The Mendocino Beacon

MCCSD OK’s audit, talks transparen­cy concerns

- By Michelle Blackwell

At the monthly Mendocino City Community Services District meeting the board retained the Stage 2 drought designatio­n, reviewed and approved the annual audit and discussed a policy on which documents will be made available to the public on the website.

Also at the meeting, the board decided to retain the Stage 2 drought designatio­n. The district will review the situation after the March 31st water supply evaluation. A Stage 2 drought includes the following requests and restrictio­ns:

• A 15 percent voluntary reduction in water usage

• Designated irrigation times

• No vehicle washing, except with a hand-held bucket or hose equipped with a positive shutoff nozzle

• A prohibitio­n on refilling of decorative fountains or ponds unless such water is part of a recycling system.

• No refilling of hot tubs or swimming pools.

• Drinking water served at restaurant­s only upon request

As of Feb. 17, rainfall totals for the current rain year are approximat­ely 47 percent of a normal year, to date. The district recorded 13.16 inches of rain year to date and 1.91 inches in February. Typically, the district would have seen 28.05 inches by this time of year.

The average depth of Mendocino’s water table as of February 16 measured at 19.61, compared to 14.56 in February 2020. The depth is the average distance from the surface of the earth to the water from 24 monitoring wells. A lower number indicates more water.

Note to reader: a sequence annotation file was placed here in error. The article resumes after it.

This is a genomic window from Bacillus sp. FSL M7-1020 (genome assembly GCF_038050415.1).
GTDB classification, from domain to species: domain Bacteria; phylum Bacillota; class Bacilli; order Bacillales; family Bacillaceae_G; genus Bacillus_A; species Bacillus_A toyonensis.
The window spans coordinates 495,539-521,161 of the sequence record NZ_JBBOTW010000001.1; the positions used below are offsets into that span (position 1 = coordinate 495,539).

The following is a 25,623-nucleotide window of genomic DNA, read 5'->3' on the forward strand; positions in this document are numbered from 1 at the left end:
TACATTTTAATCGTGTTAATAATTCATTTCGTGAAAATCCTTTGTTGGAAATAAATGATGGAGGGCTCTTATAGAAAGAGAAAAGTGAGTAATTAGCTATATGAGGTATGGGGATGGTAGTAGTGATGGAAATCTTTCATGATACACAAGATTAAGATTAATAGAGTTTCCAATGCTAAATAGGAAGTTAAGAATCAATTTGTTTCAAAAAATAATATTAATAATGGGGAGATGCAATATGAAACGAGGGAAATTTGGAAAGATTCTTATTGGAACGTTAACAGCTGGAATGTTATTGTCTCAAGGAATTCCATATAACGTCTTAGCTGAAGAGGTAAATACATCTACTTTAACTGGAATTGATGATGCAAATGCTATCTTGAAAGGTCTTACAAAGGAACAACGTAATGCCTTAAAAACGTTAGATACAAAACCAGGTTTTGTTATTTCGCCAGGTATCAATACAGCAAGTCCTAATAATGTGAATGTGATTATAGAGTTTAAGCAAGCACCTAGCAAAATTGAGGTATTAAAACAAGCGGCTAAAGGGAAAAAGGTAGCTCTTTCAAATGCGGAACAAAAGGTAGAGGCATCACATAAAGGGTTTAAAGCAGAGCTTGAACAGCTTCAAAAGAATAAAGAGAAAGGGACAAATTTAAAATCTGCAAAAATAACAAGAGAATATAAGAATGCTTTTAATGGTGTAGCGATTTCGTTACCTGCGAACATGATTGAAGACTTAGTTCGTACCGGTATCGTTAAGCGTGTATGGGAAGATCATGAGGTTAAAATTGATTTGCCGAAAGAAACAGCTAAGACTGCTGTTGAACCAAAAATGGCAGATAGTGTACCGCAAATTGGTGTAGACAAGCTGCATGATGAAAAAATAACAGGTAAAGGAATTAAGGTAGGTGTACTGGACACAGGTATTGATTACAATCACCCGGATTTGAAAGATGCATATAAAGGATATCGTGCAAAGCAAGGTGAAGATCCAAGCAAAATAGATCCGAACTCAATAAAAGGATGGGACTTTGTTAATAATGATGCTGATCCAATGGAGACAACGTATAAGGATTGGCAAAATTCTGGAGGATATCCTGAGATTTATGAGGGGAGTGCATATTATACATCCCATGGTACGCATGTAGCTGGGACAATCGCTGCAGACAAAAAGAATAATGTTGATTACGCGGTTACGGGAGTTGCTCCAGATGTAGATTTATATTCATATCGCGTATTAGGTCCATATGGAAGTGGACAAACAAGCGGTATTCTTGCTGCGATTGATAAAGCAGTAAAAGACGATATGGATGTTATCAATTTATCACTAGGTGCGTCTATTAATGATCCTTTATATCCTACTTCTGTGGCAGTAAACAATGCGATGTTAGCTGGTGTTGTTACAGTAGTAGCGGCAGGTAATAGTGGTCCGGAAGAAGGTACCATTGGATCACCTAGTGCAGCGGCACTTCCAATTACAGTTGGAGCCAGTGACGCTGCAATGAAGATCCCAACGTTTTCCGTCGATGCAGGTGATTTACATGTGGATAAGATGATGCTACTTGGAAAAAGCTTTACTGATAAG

Steven Gomes, a resident of the district, expressed frustratio­n with the methodolog­y the district uses to measure water resources and repeated his claim that the district has no jurisdicti­on over groundwate­r supply. Per Gomes, at least five of his neighbors have had dry wells for several months.

President Harold Hauck explained to Gomes that this was not an “agendized item” and could not be discussed per the Brown Act. Gomes left the meeting soon after. According to previous statements made by now-President Hauck, the district does have jurisdicti­on over groundwate­r supply.

The board heard a summary report of the annual audit from Goranson & Associates. This is the third audit conducted by the firm, which is located in Santa Rosa. According to Goranson, there were no major surprises. Changes of note were for expected expenses from the plant upgrade. Board member O’ Rourke requested clarificat­ion on pension debt.

Per Goranson, the state calculates pension debt annually based on market fluctuatio­ns and the expected life span of pensioners. This causes the debt amount to fluctuate. The District pays monthly for both the current pensions and pension debt based on state calculatio­ns. The board voted unanimousl­y to approve the audit. The district plans to make the audit available on the district website www.mccsd. com by the end of this week.

The board discussed which materials they should and are required to make available on the website. In addition, to meeting agendas, a proposal by Superinten­dent Ryan Rhoades suggested the district publish the groundwate­r supply reports, the monthly superinten­dent report. The meeting minutes and financial statements will be published once approved by the board.

Gomes also asked that the recorded board meetings be made available as a link. The board instructed Rhoades to look into it and report back at the March meeting.

According to press release from the district, the Ground Water Management Committee is preparing to wrap up their meetings and report back to the board. The committee was created in August of 2020 and is made up of businesses, residents and board members, and was set up in response to concerns voiced by some residents that the existing program was unfair to residents east of the highway and did not adequately account for the different hydrology of east versus west Mendocino.

For a list of topics that have been discussed and to review the press release go to www.mccsd.com or contact the district directly.

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